The secular worldview “dominates the elite institutions of Western society, [but] it is largely ignored by actual sufferers.”
Thus Timothy Keller begins Chapter Three of his excellent book (https://www.amazon.com/Walking-God-through-Pain-Suffering/dp/1594634408/ref=sr_1_1?ie=UTF8&qid=1485184626&sr=8-1 keywords=walking+with+god+through+pain+and+suffering+by
The December 2012 Newtown school shootings are a sad, but glaring, example of Keller’s point. Every family who lost a child held a religious service.
Some atheists admit religion provides a needed sense of community in the face of horrific suffering. But Keller counters, “Community among persons is forged only when there is something more important than one’s own interests to which all share a higher allegiance” (p. 66). Religious faith provides that “higher allegiance.”
“The Great Agnostic, Robert Green Ingersoll, standing at the graveside of a friend’s child, consoled, “They who stand with breaking hearts around this little grave, need have no fear. The larger and noble faith in all that is, and is to be, tells us that death, even at its worst, is only perfect rest . . . The dead do not suffer” (p. 67).
Keller answers: “It makes little sense to point to a state in which we are stripped of all love and everything that gives meaning in life—and tell people they need not fear it” (p. 67). So much for Ingersoll’s consolation!
Victor Frankl, a Jewish psychiatrist who survived Nazi death camps, saw how some of his fellow prisoners were able to endure the horror, while others couldn’t. Frankl said the difference came down to “meaning.” Keller comments: “to ‘live for meaning’ means not that you try to get something out of life but that life expects something from us. In other words, you have meaning only when there is something in life more than your own personal freedom and happiness, something for which you are glad to sacrifice your happiness” (p. 70,71).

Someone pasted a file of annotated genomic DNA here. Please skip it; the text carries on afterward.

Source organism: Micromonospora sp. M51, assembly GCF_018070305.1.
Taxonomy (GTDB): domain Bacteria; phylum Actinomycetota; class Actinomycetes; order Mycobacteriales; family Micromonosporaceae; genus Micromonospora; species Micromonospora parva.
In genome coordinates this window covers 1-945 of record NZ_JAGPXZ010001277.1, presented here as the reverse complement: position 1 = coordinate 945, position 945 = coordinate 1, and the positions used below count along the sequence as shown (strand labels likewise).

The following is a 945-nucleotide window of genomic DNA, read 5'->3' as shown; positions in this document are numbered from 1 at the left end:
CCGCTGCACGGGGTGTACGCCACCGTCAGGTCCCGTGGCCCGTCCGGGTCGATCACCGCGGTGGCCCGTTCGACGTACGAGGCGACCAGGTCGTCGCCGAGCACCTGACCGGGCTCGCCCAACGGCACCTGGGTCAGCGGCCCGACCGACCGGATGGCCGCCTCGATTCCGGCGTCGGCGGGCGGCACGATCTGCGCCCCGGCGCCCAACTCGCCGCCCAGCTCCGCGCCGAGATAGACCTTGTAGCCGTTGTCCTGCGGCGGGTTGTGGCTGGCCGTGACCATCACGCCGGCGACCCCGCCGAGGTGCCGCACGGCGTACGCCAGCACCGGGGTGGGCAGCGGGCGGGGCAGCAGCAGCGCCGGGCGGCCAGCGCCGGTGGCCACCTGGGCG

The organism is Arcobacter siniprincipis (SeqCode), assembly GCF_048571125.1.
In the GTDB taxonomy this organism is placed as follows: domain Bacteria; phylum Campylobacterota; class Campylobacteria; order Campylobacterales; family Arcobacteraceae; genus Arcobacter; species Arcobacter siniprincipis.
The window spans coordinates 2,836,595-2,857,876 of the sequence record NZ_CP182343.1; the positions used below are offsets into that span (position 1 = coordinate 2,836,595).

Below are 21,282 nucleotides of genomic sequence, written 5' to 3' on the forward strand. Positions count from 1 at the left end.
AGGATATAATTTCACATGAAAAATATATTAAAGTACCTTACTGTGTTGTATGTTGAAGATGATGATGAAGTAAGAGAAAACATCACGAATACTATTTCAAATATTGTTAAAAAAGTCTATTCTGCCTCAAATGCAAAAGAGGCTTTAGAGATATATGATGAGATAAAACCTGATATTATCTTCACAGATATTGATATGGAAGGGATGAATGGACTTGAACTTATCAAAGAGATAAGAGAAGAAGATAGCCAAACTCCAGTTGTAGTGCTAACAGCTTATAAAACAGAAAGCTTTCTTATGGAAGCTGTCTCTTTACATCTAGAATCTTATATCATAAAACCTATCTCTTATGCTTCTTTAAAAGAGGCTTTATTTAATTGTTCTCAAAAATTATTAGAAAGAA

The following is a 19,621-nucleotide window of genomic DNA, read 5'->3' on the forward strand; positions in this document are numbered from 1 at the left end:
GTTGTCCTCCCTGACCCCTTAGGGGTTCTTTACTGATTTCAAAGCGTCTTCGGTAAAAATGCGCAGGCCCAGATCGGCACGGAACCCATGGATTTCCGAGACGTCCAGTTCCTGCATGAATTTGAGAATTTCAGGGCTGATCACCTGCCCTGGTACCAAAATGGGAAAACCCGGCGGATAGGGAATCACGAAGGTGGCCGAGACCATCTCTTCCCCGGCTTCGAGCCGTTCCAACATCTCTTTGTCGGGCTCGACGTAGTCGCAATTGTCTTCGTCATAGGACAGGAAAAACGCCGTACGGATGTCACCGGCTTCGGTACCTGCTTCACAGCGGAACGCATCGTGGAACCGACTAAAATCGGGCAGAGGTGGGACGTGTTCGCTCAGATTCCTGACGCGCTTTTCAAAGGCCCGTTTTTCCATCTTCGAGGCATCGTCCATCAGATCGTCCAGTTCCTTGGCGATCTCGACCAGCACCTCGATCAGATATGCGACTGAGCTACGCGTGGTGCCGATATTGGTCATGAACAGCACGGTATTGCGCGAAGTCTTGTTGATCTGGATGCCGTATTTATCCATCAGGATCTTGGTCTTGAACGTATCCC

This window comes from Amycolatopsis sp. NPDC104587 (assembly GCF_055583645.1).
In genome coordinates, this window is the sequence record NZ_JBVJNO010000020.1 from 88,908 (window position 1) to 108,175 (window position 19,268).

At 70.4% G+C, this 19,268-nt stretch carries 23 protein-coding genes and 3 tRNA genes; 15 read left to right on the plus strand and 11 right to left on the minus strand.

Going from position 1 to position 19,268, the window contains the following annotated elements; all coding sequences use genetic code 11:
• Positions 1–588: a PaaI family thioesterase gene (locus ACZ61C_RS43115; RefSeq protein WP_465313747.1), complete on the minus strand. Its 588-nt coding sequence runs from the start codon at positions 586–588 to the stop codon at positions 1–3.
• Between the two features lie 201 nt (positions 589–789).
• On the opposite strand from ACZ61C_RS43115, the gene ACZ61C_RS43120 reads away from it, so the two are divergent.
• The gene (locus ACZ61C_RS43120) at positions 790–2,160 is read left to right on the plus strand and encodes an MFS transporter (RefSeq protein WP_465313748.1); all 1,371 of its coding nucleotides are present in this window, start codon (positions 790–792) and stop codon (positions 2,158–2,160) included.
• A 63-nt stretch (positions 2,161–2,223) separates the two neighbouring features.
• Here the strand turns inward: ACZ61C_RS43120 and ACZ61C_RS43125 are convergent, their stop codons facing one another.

The only happiness secularism offers is here and now. If we can’t find it here, we’ll never have it.
Secularism wasn’t king at America’s start. We lived for God’s glory. Then, claims Andrew Delbanco in The Real American Dream: A Meditation on Hope, 19th century Americans substituted the nation for God’s kingdom. God became more remote and less majestic. Later in the 20th century, instant gratification became “the hallmark of the good life” (p. 75,76). Victor Frankl’s observation is profound: “ . . . people who . . . have nothing to die for . . . therefore have nothing to live for when life takes away their freedom” (p. 77). When personal happiness is our only meaning, “suffering can lead very quickly to suicide,” warned Frankl (p. 77).
We Christians realize human suffering came because the creatures turned away from the Creator. So it was through suffering that Jesus Christ came to rescue us for himself. “And now it is how we suffer,” explains Keller, “that comprises one of the main ways we become great and Christ-like, holy and happy, and a crucial way we show the world the love and glory of our Savior” (p. 77,78).
Of course, we do all we can, like the secularists, to care for sufferers and lessen suffering. But this line from The Lord of the Rings, by J. R. R. Tolkien rings clearly true: “Always after a defeat and respite, [evil] takes another shape and grows again” (p. 80). Suffering in this life will never be eradicated.
Secularism provides no solution. It has no foundation for its views. It offers no hope for everything we cherish about life.
Our only real hope lies in the words of the psalmist: “The Lord is close to the brokenhearted and saves those who are crushed in spirit” (Psalm 34:18).
I’ve reached 73 faster than I could ever run. Wheelchair-bound, I recall being a child, parenting our children, pastoring for four decades, beach-walking with Lois and so much more. With grateful joy, but also profound sadness, I reminisce. I’ll never do it again. Today I suffer the pains of aging and illness.
The secularist says, “Be happy with what you’ve had. Enjoy the memories. Soon suffering will end in the ‘perfect rest’ of death.” But my heart refuses to be satisfied with that. It cries for something more. Something grounded, not in a wish or a philosophy, but in this historical, incredible truth: Christ came and suffered for my sins, so I might be restored to my Creator. Then, on the third day, he rose bodily from the grave. The perfect, acceptable sacrifice for my sins and the powerful, life-giving resurrection for my death. “Because I live, you also will live” (John 14:19).
A hole in ground to “rest”–that’s the best secularism can offer. The resurrected Christ offers life “immeasurably more than all we can ask or imagine” (Ephesians 3:20).